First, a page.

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Why Ashtanga

Here is a piece of an interview I did with Balearic Retreats for my upcoming 2018 Retreat...

Why Ashtanga?

The structure of Ashtanga yoga, everyday the same, the initial rigidity of the method, and the accountability of the teacher, makes you internally and externally strong. It teaches you to show up for yourself, to turn inwards and observe your choices when something doesn’t feel just right. You become self reliant and hence learn to be a responsible human.You begin taking responsibility of your own actions.

It truly serves as a mirror to the choices you make. You learn to rely on yourself. I think you can grow with other styles of practice, but only to a certain point. I think Ashtanga challenges your mind and body so much that you are taken out of your comfort zones over and over again. It teaches you to be steady and stable. I’m not sure it can work for everybody in the same way, that’s why having an intelligent teacher is so important at the beginning, the seed must be planted right. But I think the element of repetition and consistency are essential to build faith, devotion and commitment. When you have those you can grow! Within the method you find your way to freedom.

On the Importance of daily practice...

I think that is really the key element to the success of Ashtanga Yoga. It doesn't matter how much you do, but you show up each day and that is a very bold statement to yourself and the universe. You are here to show up and grow. That’s powerful. It leaves no room for excuses. It’s easy for all of us to find excuses to not do something good for ourselves. It’s important here to make clear that daily practice does not mean you have to do your whole practice. Daily practice is showing up on the mat and putting your palms together with intention, breathing and being willing to have faith. You have to look at the larger picture, you want this practice to last for a lifetime - that means 365 days (minus some moon days, ladies holidays….) times god knows how many years. You don’t want to burn out because, so you have to learn to be smart about how you push yourself. I have practiced through sicknes,, injuries, travel, exaustion…you name it, but I learned over time how to do it in a way that is softer and more sustainable, where it is not so asana and perfection oriented but more geared towards a moving prayer, an honoring of my body as a vehicle for spirit. Everyday is different and as much as I can I come to it daily with a listening approach. It took time to come to that, and I think it’s valuable to come to it on your own, especially if you begin early like I did. You have energy to burn, so it’s ok. But eventually with time you want to listen to yourself, push mindfully, hold back mindfully…travel in the midway.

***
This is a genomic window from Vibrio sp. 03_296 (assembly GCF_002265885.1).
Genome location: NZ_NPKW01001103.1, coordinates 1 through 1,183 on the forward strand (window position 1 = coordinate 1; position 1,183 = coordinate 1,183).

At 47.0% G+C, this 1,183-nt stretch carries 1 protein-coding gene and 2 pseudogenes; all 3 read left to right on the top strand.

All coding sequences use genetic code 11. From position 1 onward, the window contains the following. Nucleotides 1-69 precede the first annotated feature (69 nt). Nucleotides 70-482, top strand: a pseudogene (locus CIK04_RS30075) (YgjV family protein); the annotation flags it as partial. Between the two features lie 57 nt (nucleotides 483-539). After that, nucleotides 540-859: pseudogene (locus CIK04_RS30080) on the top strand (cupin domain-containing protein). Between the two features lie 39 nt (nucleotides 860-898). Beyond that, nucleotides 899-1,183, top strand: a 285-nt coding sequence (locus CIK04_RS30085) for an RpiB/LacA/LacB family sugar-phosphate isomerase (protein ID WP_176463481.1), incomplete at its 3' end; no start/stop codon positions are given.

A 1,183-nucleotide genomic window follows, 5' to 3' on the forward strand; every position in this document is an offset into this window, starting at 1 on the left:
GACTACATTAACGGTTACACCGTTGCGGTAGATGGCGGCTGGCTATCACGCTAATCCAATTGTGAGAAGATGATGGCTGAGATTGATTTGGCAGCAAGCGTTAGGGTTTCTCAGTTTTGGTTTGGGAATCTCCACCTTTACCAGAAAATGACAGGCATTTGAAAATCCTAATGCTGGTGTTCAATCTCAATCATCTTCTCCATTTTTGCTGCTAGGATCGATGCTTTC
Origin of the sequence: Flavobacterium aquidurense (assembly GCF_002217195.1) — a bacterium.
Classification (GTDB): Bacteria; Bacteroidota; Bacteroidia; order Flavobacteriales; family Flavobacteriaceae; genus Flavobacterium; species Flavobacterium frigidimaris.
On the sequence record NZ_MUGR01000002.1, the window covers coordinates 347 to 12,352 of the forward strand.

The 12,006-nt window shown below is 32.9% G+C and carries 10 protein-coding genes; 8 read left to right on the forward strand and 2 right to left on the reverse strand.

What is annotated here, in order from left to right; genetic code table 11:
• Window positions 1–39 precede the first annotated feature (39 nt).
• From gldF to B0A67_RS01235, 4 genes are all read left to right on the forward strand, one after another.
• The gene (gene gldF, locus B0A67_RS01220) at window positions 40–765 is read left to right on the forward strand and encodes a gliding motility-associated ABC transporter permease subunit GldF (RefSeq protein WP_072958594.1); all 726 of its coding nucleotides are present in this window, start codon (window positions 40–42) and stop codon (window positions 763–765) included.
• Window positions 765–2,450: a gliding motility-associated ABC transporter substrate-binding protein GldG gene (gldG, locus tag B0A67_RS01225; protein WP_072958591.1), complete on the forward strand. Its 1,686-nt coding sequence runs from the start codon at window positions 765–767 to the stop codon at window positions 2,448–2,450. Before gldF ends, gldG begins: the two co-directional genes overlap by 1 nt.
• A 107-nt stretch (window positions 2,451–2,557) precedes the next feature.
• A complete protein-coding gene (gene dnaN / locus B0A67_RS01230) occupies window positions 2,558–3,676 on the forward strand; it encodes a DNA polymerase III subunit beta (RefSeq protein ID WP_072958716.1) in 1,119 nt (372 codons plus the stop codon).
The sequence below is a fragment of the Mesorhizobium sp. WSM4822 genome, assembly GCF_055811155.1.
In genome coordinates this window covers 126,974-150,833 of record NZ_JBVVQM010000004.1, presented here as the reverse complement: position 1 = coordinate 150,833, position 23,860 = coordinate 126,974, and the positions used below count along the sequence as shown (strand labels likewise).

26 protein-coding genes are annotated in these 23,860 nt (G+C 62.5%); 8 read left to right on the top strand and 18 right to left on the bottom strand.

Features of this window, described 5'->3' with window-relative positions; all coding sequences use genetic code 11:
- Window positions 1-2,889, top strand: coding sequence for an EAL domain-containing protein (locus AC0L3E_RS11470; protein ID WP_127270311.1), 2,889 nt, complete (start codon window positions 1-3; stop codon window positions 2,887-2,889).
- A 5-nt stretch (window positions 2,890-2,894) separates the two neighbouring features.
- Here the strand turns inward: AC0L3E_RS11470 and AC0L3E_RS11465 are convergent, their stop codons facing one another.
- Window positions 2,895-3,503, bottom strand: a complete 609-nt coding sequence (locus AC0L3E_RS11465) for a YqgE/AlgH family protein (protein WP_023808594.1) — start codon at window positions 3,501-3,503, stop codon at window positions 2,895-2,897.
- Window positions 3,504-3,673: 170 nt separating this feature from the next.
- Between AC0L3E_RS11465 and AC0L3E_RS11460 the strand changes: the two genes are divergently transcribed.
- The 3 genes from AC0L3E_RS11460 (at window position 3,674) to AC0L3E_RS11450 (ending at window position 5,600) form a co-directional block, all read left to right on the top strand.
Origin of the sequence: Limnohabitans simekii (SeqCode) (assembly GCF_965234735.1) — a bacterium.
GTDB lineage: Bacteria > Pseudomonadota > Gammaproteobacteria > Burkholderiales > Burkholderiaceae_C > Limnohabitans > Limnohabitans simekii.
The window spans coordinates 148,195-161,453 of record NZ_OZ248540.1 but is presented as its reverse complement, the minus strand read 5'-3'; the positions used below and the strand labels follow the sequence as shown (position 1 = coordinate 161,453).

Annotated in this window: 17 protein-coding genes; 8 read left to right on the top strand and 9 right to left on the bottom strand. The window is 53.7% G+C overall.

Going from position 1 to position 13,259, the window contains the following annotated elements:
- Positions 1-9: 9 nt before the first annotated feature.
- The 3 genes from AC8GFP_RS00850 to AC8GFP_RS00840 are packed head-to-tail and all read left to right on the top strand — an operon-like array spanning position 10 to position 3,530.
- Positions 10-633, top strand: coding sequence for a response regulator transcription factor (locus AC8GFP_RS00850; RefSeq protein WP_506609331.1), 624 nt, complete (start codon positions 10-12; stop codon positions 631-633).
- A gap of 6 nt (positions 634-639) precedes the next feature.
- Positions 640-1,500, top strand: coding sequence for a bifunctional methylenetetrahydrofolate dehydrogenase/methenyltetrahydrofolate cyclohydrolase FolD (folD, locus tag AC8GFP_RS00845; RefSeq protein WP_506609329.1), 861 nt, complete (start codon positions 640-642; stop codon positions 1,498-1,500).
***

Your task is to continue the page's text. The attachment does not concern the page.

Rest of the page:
From my experience and the groups of people I spend time with outside the yoga world, I realize Ashtanga gets really bad reputation because people think that they have to commit to something really challenging and strenuous and so they give up before trying. The beauty of this practice is that it is a personalized practice. There is a structure but it is traditionally taught by meeting the student where they are at, working with them and the structure to see how the structure can best serve them to be healthy .That is a key part of my teaching, meeting each student where they are at. I am invested in them as human beings and I want each one of them to succeed at life. I know each one of us has a history and not all of us fit in the same box. My teachers Kristin Leigh and Barbara Verrochi have always made me understand this. This is also what I picked up from assisting Sharath over the years.

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